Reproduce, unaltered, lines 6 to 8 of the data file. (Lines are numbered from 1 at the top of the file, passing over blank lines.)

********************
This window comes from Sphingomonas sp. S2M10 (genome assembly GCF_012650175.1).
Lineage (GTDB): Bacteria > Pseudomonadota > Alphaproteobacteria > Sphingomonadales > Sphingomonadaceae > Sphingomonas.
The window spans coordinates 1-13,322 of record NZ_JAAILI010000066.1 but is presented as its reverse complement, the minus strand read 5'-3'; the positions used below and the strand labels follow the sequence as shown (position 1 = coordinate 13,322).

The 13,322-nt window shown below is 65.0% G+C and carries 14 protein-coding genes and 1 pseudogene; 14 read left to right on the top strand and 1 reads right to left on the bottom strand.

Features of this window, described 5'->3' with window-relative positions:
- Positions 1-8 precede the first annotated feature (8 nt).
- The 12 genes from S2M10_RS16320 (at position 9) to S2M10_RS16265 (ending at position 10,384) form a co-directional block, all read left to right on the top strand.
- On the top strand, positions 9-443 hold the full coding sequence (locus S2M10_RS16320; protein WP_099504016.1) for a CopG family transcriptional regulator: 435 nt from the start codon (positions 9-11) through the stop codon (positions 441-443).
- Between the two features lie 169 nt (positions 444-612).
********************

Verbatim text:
- Positions 1-8 precede the first annotated feature (8 nt).
- The 12 genes from S2M10_RS16320 (at position 9) to S2M10_RS16265 (ending at position 10,384) form a co-directional block, all read left to right on the top strand.
- On the top strand, positions 9-443 hold the full coding sequence (locus S2M10_RS16320; protein WP_099504016.1) for a CopG family transcriptional regulator: 435 nt from the start codon (positions 9-11) through the stop codon (positions 441-443).